The method involves locating light emitting diodes emitting the desired frequencies as closely adjacent one another as is possible on an insulative substrate. A single optical fiber is thereafter placed in close proximity to the LEDs, perpendicular to the plane of the substrate, and its position is adjusted horizontally and vertically until the desired wavelength ratios and amplitudes are obtained, and the fiber is thereafter permanently fixed at that position. This method, and the multiple wavelength light source it produces is discussed in more detail below in conjunction with the following detailed description of the invention.
FIG. 1 illustrates a plan view of a substrate carrying two light emitting diodes, useful in the present invention.
FIG. 2 illustrates a ceramic substrate carrying three LEDs.
FIG. 3 illustrates a side plan view of the initial location of an optical fiber relative to the substrate illustrated in FIG. 1.
FIG. 4 illustrates a side sectional view of an optical fiber, permanently located and mounted to the substrate of FIG. 1.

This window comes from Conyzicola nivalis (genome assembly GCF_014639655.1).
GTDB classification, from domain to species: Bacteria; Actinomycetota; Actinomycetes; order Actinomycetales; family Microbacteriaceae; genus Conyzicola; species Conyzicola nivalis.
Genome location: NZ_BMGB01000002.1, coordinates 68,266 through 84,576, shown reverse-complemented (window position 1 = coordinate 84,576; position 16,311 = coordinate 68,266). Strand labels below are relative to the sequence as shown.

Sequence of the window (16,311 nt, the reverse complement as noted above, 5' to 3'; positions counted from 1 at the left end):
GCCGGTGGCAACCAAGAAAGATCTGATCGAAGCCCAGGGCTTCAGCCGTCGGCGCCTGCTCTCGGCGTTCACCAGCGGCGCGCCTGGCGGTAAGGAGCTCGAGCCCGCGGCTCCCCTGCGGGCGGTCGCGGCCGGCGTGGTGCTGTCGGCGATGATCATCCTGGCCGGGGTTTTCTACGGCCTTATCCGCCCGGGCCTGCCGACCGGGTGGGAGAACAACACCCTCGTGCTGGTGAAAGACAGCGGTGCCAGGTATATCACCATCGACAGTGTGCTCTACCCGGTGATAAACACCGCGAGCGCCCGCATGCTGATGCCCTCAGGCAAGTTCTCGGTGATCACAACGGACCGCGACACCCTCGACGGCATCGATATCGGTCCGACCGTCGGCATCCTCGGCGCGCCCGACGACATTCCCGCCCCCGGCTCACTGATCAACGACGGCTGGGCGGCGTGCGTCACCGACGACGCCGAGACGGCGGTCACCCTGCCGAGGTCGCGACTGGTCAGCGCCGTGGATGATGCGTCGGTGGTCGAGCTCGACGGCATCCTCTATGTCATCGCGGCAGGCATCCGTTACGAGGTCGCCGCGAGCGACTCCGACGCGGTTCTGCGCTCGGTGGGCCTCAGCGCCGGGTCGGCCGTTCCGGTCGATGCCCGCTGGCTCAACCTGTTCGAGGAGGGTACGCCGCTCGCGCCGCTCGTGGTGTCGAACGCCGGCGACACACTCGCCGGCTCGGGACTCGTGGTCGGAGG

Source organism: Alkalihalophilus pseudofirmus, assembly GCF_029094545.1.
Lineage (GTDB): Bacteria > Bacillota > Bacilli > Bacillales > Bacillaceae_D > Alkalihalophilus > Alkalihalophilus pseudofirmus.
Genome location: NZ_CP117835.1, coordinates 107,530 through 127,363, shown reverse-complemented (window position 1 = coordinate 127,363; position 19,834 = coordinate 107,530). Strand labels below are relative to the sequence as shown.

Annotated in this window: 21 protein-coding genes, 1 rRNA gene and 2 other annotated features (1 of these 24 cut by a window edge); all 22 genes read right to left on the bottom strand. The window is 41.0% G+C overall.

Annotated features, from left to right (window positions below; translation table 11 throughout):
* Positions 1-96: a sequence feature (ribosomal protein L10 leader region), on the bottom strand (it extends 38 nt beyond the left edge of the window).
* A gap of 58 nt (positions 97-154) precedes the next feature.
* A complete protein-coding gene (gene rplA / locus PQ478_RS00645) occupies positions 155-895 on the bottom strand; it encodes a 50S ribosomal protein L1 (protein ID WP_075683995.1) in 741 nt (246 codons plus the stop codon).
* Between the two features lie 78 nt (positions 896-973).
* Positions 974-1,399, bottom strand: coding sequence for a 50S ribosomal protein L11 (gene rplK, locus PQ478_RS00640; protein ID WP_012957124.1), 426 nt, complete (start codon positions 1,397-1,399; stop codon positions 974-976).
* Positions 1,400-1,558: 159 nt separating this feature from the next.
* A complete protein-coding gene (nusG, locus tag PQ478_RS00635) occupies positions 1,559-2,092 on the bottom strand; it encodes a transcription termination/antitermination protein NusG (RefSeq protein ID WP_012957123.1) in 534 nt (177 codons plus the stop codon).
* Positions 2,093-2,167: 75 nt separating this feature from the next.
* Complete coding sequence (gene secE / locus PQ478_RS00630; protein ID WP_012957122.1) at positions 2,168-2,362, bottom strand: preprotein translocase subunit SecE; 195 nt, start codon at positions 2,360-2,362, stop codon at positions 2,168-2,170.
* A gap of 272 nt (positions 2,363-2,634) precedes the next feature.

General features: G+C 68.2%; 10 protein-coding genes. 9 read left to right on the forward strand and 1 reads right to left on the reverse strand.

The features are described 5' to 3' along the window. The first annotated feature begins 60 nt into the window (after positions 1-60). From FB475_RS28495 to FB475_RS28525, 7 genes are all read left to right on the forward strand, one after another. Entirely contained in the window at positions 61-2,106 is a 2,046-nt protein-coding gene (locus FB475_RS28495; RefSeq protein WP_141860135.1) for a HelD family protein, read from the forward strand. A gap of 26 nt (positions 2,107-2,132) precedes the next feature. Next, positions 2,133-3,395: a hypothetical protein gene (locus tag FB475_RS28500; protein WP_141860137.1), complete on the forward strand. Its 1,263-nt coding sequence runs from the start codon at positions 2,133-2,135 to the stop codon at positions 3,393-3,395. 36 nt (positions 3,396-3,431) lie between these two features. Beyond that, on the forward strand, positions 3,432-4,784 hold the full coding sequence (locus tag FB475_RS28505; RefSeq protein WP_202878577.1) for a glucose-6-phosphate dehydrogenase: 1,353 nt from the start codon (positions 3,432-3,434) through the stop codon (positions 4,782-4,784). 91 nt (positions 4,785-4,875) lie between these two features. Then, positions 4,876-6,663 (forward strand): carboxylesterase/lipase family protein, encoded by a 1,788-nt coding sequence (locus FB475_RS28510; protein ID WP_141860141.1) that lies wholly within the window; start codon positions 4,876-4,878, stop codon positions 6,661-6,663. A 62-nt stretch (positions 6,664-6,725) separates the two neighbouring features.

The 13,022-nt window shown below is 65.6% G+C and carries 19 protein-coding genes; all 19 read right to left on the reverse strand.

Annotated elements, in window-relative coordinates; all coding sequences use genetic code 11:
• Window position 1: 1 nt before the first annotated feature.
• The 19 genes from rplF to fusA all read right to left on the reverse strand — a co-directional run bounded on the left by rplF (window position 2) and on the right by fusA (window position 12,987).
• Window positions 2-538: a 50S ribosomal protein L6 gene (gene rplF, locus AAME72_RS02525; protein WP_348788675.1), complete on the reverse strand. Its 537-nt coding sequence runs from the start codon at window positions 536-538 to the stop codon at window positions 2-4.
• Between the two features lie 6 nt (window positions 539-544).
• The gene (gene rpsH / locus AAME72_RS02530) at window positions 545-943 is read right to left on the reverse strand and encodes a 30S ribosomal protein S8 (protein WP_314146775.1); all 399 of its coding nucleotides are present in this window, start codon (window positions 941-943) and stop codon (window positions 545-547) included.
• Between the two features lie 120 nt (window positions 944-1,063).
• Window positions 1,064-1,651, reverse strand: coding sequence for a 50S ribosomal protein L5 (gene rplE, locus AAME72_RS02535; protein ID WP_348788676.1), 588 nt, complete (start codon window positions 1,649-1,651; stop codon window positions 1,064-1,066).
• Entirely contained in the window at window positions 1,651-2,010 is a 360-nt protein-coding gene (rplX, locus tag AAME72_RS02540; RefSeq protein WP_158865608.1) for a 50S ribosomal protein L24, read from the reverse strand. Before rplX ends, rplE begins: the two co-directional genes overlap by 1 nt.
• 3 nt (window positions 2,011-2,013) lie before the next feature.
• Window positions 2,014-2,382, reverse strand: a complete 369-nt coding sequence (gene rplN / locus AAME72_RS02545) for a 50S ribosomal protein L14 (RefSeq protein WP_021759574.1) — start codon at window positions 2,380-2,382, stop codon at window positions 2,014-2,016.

FIG. 5 illustrates a side sectional view of an alternative embodiment of a multiple wavelength light source.
FIG. 1 illustrates a substrate and two LEDs for use in a two wavelength light source according to the present invention. Substrate 10 may be a ceramic substrate, carrying four metallized pads 12, 14, 24 and 26. Metallized layers 12 and 14 take the form of mounting pads, for mounting the LEDs 16 and 18. LEDs 16 and 18 are mounted in as close proximity to one another as is possible. LEDs 16 and 18 are coupled to pads 26 and 24 by means of fine wires 20 and 22, respectively. Metallized layers 12, 14, 24 and 26 may conveniently serve as mounting points for attachment of wires to couple to an electrical power source.
FIG. 2 illustrates a second substrate for use in a three wavelength light source. Substrate 30 is preferably a ceramic substrate, bearing metallized layers 32, 34, 36, 50, 52 and 54. Metallized layers, 32, 34, and 36 serve as mounting pads for LEDs 38, 40, and 42, which, again are mounted as close to one another as is possible. LEDs 38, 40 and 42 are coupled to pads 50, 52 and 54, respectively, by fine wires 48, 46 and 44, respectively.